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  • India’s most comprehensive parenting portal, with excerpts from ParentEdge – India’s leading parenting magazine

Prepare for an out-of-the-ordinary summer break


p5Summer holidays – does this phrase conjure up memories of relaxed months that you spent playing with friends in the neighbourhood, of going to grand parents’ and relatives’ homes, with lots of time for free play and exploring? Your mother probably spent time catching up with the rest of the family and cooking for the large brood and your father most likely stayed back at your home town (or city) and carried on his work routine.

Fast forward to the present — when we look around us, we find that summer breaks are no longer the leisurely, lazy months where children are left to their own devices. Your thoughts, like those of many
fellow parents, are most likely veering around questions like “How am I going to keep my child engaged, entertained and stimulated for two whole months? How can I give her a sense of achievement and
contentment at the end, while having a fun and relaxed time?”

ParentEdge has put thisfeature together just for parents like you who want to ensure your children have a fun-filled, learning experience this summer. Read on.

A different way to plan the summer break

Spread over two or more months, the summer break is the best time for your child to explore, experiment, and take risks, and engage in activities that complement or supplement what she does
during the school term. Summer breaks are a great time for children to dive deep into subjects of interest, immerse themselves in their passions, look around and understand their world better, hone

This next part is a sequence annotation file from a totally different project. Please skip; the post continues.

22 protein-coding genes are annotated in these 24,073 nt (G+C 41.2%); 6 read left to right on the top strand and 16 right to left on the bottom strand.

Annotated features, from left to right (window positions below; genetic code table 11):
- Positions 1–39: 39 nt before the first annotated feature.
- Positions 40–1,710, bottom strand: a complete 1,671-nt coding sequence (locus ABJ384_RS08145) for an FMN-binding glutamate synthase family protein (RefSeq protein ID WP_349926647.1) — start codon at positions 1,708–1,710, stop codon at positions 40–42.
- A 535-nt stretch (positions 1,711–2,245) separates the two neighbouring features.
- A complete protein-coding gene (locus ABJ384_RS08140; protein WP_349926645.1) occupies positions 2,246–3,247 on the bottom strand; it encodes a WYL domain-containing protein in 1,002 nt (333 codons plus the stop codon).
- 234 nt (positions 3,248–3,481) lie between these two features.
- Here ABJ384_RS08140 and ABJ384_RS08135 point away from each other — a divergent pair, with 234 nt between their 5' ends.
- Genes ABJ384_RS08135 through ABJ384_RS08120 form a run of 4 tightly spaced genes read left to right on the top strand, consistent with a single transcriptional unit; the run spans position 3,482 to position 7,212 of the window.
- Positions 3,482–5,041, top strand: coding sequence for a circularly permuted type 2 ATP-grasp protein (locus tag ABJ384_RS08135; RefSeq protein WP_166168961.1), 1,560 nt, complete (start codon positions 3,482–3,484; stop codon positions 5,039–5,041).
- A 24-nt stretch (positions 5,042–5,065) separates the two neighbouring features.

their skills, and more.

While researching this feature we spoke to many parents and children. We found that there is a clear dearth of ideas on how to keep children engaged during this long break. And so, we drew up for you
an age-wise ready reckoner of sorts, with categories of illustrative ideas. We hope that you will find this useful to attempt a multi-pronged approach that will enhance your child’s emotional, physical, and
mental well-being.

Activities for the summer break Up to 8 years

Life Skills:

  • Sleeping by herself in a different room
  • Packing her backpack – filling water bottles, checking stationery (e.g. checking to see if pencils are  sharpened etc.)
  •  Running an errand inside the residential complex/within the neighbourhood
  •  Learning to swim from a parent

Academic Skills (with a twist) : Writing and illustrating a book (made of one A4-size sheet)

Travel : Staying with grandparents in a different city/town

Art & Craft : Drawing up the family tree (with grand parents’ assistance)

Family Time : Teaching a grandparent some computer skills

Social Responsibility : Sorting cupboards and setting aside toys/clothes/games to give away to
charities

Technology : Learning to use email

Activities for the summer break 9-13 years

Life Skills:

  • Attending her first sleepover – may be at a relative’s or neighbour’s home
  • Taking some form of public transport alone

Academic Skills (with a twist) : Drawing up a weekly budget for the household

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